Oil, Equities Rally on Optimism Over Debt Ceiling Deal

Liubov Georges
By  Liubov Georges , DTN Energy Reporter

WASHINGTON (DTN) -- Oil futures nearest delivery on the New York Mercantile Exchange and Brent crude traded on the Intercontinental Exchange settled Wednesday's session with sharp gains spurred by risk-on sentiment in financial markets after U.S. President Joe Biden voiced confidence that an agreement on the debt ceiling would be reached in coming days, easing concerns about a potential default and the cascading impact on energy demand.

At the conclusion of a meeting between Biden and congressional leaders on Tuesday, House Speaker Kevin McCarthy said, "We now have a structure to come to a conclusion" on debt ceiling negotiations, adding that it's "possible to get a deal done by the end of the week."

Wednesday morning, Biden said from the White House that he and the other lawmakers had a "productive" meeting and would likely come to an agreement on a $31.4 trillion debt ceiling. The White House said Biden canceled a second leg of an upcoming G7 trip to Asia to focus on negotiations.

As investors grew increasingly hopeful that there would be a resolution in U.S. debt talks, Dow Jones Industrials rallied more than 350 points to 33,380, and the S&P 500 advanced 1.1%. The risk-on sentiment in financial markets spurred gains in the oil complex, sending front-month West Texas Intermediate futures $1.97 per barrel (bbl) higher to $72.83 per bbl, and the international crude benchmark Brent contract for July delivery settled just a tad below $77 per bbl at $76.96 per bbl, rallying more than $2 per bbl on the session. NYMEX RBOB June futures advanced $0.0901 to $2.5692 per gallon, while ULSD June futures firmed to $2.4226 per gallon, up $0.0587.

Wednesday's higher settlements in the oil complex came despite a mostly bearish inventory report released Wednesday morning from the U.S. Energy Information Administration showing commercial crude oil inventories climbed 5 million bbl last week compared with estimates for an 800,000 bbl drawdown. The stock build was realized, in part, due to a 2.4-million-bbl transfer of crude oil from the nation's Strategic Petroleum Reserve to the commercial side last week, according to data released by the Department of Energy. Oil stored at Cushing, Oklahoma, the delivery point for WTI, increased by 1.5 million bbl. U.S. crude oil production, meanwhile, fell 100,000 barrels per day (bpd) last week to 12.2 million bpd. The U.S. refining utilization rate jumped 1% from the previous week to 92%, with refiners processing 245,000 bpd more crude than the previous week's average.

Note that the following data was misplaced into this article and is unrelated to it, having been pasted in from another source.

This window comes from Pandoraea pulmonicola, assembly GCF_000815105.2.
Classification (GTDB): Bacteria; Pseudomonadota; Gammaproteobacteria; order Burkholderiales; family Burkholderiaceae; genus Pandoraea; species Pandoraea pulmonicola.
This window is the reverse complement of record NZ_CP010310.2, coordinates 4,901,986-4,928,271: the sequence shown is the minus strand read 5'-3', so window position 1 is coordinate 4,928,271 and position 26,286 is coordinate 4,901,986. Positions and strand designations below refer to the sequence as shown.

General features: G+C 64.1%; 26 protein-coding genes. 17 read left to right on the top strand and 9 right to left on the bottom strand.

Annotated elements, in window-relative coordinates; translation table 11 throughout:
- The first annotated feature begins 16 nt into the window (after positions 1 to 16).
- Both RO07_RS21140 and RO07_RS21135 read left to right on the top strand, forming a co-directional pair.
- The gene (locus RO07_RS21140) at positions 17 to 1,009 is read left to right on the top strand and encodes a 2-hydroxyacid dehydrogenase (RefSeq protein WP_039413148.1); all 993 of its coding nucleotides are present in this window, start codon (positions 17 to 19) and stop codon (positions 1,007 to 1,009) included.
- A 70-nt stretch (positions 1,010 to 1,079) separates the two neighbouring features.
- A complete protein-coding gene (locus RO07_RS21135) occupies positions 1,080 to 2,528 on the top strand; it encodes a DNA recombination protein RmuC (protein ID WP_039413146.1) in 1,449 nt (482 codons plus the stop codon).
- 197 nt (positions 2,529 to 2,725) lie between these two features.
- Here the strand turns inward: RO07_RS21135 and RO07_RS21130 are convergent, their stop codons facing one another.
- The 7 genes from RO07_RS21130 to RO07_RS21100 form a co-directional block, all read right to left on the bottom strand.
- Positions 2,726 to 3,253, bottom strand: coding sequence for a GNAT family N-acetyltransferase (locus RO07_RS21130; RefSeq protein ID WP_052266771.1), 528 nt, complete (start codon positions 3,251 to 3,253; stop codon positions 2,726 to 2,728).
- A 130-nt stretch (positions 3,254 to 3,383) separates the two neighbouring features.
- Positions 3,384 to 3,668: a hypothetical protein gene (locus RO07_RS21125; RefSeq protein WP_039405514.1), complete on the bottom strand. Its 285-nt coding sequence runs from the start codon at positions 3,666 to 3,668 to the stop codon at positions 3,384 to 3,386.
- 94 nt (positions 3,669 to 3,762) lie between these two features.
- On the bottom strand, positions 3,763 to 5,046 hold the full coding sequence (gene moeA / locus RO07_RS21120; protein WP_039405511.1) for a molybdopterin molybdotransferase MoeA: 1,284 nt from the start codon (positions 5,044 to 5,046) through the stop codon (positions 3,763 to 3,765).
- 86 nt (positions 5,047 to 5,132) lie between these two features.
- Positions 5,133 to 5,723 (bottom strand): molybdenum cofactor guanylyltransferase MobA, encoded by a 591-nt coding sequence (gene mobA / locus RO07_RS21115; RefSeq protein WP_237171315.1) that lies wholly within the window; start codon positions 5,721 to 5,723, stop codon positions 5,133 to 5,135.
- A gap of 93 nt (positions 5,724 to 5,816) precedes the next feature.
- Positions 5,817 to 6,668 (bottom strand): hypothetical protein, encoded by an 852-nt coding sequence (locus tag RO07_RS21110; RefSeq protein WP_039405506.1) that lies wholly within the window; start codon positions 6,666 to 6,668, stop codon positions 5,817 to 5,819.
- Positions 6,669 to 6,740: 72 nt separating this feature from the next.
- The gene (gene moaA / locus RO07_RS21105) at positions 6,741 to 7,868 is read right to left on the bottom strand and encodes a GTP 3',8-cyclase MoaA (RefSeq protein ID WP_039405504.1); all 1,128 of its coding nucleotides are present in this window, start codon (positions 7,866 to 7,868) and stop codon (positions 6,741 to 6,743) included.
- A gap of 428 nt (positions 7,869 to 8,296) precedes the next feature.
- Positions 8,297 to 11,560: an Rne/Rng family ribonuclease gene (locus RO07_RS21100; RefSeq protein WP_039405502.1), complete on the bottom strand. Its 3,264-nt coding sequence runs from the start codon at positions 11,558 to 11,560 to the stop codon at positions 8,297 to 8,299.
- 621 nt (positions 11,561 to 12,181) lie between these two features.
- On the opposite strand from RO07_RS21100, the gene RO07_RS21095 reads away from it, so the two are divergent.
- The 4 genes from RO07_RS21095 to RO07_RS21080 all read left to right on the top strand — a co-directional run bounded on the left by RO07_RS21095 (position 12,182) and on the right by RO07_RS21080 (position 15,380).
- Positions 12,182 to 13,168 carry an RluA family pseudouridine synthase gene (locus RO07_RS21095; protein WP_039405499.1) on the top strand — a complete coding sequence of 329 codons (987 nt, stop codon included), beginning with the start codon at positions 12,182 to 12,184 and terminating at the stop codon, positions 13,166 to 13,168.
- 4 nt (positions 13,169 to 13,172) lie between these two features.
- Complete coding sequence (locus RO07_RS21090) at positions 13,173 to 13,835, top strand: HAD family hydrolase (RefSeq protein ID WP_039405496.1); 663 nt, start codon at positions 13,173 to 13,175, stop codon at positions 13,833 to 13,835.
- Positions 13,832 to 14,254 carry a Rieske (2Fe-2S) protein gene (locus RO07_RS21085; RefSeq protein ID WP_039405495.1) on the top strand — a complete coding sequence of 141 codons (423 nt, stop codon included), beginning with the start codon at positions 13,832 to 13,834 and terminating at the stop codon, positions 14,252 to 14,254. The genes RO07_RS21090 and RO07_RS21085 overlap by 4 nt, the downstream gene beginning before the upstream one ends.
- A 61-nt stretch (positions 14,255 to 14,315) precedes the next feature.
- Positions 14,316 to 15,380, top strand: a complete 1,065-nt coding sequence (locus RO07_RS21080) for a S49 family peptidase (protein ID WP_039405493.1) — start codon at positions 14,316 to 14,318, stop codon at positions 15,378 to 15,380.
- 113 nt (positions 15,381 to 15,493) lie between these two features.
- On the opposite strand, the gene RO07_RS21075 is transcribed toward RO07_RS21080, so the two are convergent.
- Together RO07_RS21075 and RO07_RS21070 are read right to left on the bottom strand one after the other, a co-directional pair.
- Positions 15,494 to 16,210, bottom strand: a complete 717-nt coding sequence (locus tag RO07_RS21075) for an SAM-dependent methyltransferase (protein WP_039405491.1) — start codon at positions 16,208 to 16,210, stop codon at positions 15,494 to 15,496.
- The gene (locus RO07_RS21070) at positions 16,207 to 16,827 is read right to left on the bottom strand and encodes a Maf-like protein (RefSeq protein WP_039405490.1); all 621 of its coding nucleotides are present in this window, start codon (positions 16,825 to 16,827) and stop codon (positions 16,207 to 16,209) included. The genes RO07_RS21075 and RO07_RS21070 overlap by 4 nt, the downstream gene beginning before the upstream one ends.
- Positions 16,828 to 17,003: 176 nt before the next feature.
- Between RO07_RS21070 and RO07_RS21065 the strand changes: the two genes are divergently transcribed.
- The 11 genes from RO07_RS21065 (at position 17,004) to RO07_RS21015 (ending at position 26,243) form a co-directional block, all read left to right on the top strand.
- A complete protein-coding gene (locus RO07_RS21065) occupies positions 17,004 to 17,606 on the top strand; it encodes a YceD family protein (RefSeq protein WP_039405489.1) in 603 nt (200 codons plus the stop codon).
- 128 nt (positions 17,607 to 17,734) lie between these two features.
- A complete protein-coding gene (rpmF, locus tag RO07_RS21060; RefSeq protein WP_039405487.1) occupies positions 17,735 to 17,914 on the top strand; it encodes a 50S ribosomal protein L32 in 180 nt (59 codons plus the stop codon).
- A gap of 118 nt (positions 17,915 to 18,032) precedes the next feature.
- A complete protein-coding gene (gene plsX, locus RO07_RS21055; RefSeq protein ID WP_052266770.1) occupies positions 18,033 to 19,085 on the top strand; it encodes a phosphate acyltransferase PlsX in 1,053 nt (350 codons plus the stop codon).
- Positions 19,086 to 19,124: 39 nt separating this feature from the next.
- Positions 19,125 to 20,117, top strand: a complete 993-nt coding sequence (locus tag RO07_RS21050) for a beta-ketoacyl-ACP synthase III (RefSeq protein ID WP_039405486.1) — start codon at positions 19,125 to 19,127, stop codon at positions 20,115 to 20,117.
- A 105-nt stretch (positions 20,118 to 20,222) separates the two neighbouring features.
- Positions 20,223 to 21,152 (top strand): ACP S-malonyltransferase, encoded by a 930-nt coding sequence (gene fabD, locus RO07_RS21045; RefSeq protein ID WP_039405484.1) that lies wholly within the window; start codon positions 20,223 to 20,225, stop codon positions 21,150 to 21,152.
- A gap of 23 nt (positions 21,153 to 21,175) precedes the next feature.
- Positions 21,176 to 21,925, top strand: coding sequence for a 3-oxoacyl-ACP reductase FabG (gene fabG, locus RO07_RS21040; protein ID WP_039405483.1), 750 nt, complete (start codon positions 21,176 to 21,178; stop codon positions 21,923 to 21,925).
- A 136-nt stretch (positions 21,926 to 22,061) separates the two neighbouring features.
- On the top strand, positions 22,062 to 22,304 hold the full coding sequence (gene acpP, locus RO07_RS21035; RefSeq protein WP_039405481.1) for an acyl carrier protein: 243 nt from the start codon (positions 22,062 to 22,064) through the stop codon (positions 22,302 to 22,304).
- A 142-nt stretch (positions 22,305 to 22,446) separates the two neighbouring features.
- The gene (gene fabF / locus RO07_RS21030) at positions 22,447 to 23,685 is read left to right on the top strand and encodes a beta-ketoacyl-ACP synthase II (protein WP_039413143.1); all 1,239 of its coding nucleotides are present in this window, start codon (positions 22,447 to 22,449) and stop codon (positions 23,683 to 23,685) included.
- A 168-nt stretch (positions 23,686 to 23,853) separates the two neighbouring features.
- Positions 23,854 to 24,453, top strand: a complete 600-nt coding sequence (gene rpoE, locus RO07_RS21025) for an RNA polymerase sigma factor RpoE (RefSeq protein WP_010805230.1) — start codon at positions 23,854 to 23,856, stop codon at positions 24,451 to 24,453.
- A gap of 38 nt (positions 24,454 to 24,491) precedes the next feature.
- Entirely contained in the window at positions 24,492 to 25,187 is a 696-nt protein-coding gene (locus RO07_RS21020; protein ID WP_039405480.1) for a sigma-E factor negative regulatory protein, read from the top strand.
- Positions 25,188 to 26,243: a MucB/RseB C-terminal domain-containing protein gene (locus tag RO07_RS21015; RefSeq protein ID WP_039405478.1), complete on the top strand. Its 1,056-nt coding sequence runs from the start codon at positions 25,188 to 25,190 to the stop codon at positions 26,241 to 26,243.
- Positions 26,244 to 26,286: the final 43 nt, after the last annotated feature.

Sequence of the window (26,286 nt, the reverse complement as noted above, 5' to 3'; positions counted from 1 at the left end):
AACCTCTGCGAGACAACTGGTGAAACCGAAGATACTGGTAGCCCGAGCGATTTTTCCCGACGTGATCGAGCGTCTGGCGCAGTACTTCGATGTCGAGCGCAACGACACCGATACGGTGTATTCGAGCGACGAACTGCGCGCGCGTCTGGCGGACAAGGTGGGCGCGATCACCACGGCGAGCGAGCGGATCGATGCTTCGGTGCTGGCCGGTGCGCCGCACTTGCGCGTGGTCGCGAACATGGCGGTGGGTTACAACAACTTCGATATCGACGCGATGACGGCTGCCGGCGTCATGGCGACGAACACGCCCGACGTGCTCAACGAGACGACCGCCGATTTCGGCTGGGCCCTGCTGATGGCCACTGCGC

In the gasoline complex, commercial stockpiles declined 1.4 million bbl to 218.3 million bbl, close to analyst expectations for a 1.3-million-bbl decrease to have occurred. Demand for the ground transportation fuel decreased 395,000 bpd to 8.908 million bpd, bringing the four-week average to 9.1 million bpd or 2.9% above last year's weekly demand rate. Distillate fuel inventories increased slightly to 106.2 million bbl and now stand about 16% below the five-year average. Distillate fuel consumption declined 299,000 bpd to 3.736 million bpd.

Liubov Georges can be reached at liubov.georges@dtn.com

Liubov Georges